Live From the End of the World is the latest production by local playwright James F.W. Thompson, and was the kick-off event for the Cape Breton Stage Company’s Summer Night Theatre Festival.
Starring Wesley Colford, Erin Gillis, Jana Gillis, and Thompson, the play is a look at how various individuals react to the Devil’s decision to put an end to everything. As we watch everything become unhinged, one young woman is “chosen” to try and stop the self-indulgent devil’s ambitious and expensive undertaking.
I avoid stories with plots that are centered on an end of the world trope. More often than not, it’s a contrived way of reaffirming faith in humanity, or offers a sombre evaluation of why we don’t deserve to inhabit this planet. The biggest strength of Live at the End of the World is that it avoids falling into the trap of telling an overwrought moral message, and doesn’t depend on exaggerated heroism to make the characters fun to watch.
While the overarching plot provided a suitable anchor for the play, it was the individual vignettes of hilarious social breakdown that really make the whole thing worthwhile. My favourite of these scenes was the tinfoil hat-wearing street corner prophet, portrayed by Jana Gillis with appropriate unhinged alarm. With Thompson and Erin Gillis’ dry tag-teaming of the doom and hellfire preaching Jana, it’s one of the best darkly comedic scenes.
The play may have benefitted from having a fifth actor take on one or two of the smaller bit parts. However, each cast member navigated themselves effectively between their roles to avoid audience confusion.Interestingly, the no-frills staging, basic lighting and limited number of actors on stage was interesting in an end of world story. Without the usual noise and fuss and upturned scenery of a mass panic, the audience is led to focus on the more subtle, psychological fallout. It creates an appropriate sense of isolation.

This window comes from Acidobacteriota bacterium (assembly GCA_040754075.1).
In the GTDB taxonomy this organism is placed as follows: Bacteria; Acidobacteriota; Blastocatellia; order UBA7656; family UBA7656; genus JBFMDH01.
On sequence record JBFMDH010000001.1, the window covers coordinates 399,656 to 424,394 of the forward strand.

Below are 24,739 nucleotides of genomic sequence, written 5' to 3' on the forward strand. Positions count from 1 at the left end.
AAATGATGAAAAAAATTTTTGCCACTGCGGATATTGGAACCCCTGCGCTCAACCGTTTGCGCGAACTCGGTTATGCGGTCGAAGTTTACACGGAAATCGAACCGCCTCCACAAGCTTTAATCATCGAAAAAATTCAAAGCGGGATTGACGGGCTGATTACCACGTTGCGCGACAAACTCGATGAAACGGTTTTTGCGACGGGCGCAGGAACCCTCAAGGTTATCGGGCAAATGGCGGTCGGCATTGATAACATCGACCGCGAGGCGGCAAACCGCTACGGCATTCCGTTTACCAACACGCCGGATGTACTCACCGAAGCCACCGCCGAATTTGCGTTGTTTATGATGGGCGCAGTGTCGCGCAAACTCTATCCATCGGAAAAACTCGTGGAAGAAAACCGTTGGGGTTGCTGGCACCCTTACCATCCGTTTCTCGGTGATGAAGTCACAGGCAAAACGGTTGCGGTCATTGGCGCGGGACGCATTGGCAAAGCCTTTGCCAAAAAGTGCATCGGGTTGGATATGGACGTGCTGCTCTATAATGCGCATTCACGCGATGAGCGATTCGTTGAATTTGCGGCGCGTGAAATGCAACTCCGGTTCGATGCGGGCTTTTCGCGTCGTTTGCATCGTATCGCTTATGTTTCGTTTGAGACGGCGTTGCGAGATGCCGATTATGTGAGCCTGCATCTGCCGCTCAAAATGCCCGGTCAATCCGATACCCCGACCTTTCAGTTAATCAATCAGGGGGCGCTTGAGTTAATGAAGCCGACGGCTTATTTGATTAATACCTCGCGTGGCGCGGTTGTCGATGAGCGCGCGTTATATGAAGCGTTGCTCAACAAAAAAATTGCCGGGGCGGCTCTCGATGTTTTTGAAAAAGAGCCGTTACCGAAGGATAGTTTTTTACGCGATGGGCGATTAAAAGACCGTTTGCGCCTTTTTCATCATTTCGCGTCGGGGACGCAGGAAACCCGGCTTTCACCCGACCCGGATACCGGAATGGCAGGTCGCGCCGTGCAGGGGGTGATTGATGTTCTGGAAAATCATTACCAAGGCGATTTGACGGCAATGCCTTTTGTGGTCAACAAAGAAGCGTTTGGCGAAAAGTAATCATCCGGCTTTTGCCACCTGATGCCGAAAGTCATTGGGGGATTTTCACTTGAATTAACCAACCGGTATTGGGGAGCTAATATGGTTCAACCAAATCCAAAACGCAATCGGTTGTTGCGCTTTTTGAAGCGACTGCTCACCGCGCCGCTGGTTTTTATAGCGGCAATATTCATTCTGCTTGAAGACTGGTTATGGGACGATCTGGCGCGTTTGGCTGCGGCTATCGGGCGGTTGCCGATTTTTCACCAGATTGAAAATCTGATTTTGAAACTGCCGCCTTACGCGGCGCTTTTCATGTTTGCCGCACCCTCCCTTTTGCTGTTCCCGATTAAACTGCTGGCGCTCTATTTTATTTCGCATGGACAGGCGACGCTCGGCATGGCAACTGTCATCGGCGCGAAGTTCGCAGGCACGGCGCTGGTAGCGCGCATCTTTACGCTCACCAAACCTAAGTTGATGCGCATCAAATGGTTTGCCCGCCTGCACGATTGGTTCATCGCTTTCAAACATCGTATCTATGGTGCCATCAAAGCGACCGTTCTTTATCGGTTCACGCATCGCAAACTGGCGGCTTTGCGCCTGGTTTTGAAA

Thompson’ humour is unrelenting, and his pacing requires some stamina from the viewer. It works best for people who enjoy a touch of schadenfreude – he’s not necessarily sadistic but he likes toying with some of the stupid, neurotic and annoying aspects of humanity, and he likes making his strategically defective characters suffer (or be irritated) at the hands of other equally obnoxious characters.
Without spoiling the ending, it’s neither a feel-good conclusion nor a downer. Whether his characters succeed or fail at what they’re trying to do isn’t the point of the plot. Somehow at the end, everyone’s okay with the circumstances. I wouldn’t have it any other way.
If you missed this play, it will be performed each Thursday, 8pm at St. Patrick’s museum at 87 Esplanade, Sydney until August 28. The weekly plays go on hiatus for the Stage Company’s Outdoor Theatre Festival from August 4 to 7. For more information, visit www.capestage.ca